Authorities shut down global spam operation

October 14, 2008 3:14:27 PM PDT
A federal judge in Chicago has shut down a worldwide spam operation. The Federal Trade Commission says the operation sent out billions of e-mails telling people to visit web sites that sold prescription drugs and male enhancement pills.

Links:

  • Nat'l Assoc. of Boards of Pharmacy: http://www.nabp.net/

  • File a complaint: https://www.ftccomplaintassistant.gov/
  • Authorities say they received more than 3 million complaints about the spam generated by the network.

    This may be the largest spam operation in the world. Federal officials say the masterminds in Australia and New Zealand recruited spammers around the world with knockoff drugs coming from India and China.

    Officials are urging caution before buying from drugs from spam-sponsored websites.

    Those annoying spams can cost time and money. They clog e-mails making claims to improve your life. Now the federal government hopes to put a stop to some.

    "We do think this is a very big operation. We hope that it puts some dent into the problem. But it may take some time," said Steve Wernikoff, Federal Trade Commission.

    The Federal Trade Commission announced the Chicago office filed a temporary restraining order against several companies and foreign nationals that made false claims about products.

    "This enterprise has been selling over 100 prescription drugs, such as Flomax, Lipitor and Levitra. They sell these names under names like Target Pharmacy and Canadian Health Care. They claim these are FDA-approved drugs and come from licensed U.S. pharmacies. Those claims of course are also false," said Steve Baker, Federal Trade Commission.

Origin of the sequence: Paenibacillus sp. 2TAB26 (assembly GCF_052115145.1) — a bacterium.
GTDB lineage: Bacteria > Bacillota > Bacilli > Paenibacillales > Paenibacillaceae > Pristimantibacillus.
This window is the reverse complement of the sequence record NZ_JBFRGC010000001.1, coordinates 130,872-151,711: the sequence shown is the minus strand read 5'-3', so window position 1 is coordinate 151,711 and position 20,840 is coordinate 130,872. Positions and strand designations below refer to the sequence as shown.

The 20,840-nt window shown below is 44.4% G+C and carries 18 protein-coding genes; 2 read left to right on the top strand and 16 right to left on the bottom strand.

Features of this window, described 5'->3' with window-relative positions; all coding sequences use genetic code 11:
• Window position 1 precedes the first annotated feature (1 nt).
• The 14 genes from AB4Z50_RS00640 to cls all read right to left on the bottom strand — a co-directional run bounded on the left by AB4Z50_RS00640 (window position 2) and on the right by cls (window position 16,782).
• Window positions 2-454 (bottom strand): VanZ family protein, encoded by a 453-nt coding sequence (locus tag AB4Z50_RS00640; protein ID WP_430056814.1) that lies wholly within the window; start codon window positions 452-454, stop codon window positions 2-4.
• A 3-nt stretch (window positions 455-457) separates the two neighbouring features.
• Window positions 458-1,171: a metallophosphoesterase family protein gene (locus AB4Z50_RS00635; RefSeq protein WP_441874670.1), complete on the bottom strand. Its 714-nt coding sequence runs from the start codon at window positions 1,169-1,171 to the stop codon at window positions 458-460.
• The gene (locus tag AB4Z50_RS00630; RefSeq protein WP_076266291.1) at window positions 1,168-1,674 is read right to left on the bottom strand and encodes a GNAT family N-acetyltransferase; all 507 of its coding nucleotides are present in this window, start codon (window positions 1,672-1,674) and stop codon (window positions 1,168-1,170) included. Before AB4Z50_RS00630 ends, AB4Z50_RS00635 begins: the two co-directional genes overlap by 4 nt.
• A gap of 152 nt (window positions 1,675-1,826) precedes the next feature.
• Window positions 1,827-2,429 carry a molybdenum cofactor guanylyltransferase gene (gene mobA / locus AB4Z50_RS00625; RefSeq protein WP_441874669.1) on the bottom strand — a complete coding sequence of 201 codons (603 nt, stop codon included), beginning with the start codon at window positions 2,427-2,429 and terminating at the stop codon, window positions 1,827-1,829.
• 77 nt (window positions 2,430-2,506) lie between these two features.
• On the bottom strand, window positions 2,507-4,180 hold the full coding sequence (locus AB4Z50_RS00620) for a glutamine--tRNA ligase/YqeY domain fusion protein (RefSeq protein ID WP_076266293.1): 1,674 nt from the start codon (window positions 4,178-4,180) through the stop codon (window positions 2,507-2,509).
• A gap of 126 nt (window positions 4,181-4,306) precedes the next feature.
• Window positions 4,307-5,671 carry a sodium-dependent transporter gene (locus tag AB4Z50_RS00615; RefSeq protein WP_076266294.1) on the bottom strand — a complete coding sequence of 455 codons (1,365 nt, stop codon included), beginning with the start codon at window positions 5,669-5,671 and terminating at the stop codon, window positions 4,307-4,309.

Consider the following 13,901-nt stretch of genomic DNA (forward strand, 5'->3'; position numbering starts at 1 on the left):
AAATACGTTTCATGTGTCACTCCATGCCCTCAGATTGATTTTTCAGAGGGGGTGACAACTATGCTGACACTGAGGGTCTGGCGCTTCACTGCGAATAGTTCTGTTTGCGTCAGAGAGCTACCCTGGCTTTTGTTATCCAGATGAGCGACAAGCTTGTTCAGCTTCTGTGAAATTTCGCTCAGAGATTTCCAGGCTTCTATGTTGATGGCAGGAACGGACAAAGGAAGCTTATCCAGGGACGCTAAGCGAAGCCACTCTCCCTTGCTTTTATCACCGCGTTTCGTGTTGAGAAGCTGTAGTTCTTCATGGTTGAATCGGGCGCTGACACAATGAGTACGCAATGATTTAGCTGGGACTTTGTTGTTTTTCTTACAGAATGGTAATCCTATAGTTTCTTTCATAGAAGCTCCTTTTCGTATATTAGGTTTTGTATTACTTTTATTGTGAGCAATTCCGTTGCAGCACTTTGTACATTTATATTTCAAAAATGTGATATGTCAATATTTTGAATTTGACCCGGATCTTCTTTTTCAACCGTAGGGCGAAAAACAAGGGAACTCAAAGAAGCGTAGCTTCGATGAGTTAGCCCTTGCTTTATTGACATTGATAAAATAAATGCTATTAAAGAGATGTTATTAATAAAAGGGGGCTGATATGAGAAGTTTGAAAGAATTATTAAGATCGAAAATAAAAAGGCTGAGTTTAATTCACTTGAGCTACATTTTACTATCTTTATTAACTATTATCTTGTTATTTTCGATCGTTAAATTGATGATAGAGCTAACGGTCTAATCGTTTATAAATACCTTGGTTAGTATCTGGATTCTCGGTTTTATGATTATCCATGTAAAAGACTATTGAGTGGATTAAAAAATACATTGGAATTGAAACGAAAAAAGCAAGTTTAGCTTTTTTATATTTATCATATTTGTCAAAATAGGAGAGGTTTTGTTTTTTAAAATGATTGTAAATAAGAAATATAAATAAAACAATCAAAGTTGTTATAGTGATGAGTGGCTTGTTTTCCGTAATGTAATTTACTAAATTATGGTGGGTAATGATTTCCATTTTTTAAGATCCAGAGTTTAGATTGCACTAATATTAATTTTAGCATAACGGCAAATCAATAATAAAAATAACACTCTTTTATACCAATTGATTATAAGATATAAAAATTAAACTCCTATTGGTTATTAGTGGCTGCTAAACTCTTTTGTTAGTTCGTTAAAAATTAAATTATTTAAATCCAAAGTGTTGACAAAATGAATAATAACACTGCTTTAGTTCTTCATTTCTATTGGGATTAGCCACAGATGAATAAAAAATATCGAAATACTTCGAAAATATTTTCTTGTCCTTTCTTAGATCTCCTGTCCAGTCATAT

FTC investigators ordered products and found the claims for weight loss were not realistic and the herbal supplement for male enhancement included a drug that should have warnings.

    "We had the Food and Drug Administration test these things, and they contain some amount of the active ingredient Viagra, sildenafil, which means that for some consumers these things can be a positive health hazard," said Baker.

    The National Association of Boards of Pharmacy has reviewed thousands of websites selling prescription medicines. Verified internet pharmacy practice sites are found to comply with pharmaceutical standards, like checking the validity of the prescription and consulting with patients.

    The association could not find that the spam sites were connected to any licensed pharmacy in the U.S.

    "They should avoid websites that offer medications without a prescription, they talk about lifestyle drugs solely, or medications to lose weight solely," said Carmen Catizone, National Association of Boards of Pharmacy.

    The National Association of Boards of Pharmacy finds 97 percent of the internet sites offering drugs were operating illegally.


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